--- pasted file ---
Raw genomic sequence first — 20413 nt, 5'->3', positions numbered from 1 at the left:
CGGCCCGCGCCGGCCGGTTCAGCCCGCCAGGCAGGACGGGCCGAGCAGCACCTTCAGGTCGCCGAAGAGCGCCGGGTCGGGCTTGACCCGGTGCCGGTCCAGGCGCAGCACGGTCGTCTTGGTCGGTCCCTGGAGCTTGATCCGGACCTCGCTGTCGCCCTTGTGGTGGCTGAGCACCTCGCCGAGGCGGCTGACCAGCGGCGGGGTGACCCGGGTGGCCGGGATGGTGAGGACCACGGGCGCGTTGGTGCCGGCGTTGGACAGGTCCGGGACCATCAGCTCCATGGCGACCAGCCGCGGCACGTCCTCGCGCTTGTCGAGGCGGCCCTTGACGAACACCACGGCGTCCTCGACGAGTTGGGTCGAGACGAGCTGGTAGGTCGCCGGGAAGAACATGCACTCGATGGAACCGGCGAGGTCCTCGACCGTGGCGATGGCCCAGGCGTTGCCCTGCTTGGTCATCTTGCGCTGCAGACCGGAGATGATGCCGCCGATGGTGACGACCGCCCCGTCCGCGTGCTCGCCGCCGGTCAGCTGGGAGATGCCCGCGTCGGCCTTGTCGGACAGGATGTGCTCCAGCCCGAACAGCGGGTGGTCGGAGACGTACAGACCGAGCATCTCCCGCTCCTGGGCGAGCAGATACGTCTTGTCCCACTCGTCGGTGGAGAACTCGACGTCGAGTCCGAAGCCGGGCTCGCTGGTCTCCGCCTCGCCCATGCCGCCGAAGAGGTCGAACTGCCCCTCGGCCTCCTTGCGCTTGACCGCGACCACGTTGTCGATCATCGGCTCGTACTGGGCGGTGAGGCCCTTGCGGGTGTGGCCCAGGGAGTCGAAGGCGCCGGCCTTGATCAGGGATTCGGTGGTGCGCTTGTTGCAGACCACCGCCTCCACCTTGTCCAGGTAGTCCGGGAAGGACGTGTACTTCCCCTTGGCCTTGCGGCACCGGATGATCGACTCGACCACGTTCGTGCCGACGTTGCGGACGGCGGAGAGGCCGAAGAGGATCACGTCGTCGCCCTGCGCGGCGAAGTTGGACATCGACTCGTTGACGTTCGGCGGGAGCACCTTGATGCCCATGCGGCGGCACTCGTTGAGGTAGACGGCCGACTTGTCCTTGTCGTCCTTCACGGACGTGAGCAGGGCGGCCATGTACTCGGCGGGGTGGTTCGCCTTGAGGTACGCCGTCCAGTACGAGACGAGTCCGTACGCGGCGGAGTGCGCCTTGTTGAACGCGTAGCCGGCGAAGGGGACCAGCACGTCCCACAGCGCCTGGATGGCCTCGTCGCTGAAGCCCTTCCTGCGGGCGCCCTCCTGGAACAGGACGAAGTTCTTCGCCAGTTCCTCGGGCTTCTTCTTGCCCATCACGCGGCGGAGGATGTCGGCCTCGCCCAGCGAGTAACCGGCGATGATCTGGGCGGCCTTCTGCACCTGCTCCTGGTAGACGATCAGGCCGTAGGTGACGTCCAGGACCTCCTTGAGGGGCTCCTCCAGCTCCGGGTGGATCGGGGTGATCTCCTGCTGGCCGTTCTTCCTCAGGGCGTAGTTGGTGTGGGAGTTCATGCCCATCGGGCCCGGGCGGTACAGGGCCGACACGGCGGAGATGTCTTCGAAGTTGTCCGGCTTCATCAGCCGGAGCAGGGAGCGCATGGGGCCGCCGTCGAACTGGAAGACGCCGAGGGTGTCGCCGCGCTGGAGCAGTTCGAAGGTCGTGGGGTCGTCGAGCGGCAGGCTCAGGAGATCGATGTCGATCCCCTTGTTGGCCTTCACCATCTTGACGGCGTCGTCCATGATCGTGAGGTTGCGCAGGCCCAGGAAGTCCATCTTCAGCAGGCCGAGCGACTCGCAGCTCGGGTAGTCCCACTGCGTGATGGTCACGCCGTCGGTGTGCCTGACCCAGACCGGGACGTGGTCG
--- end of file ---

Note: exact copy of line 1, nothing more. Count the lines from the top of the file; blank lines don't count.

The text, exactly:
Raw genomic sequence first — 20413 nt, 5'->3', positions numbered from 1 at the left: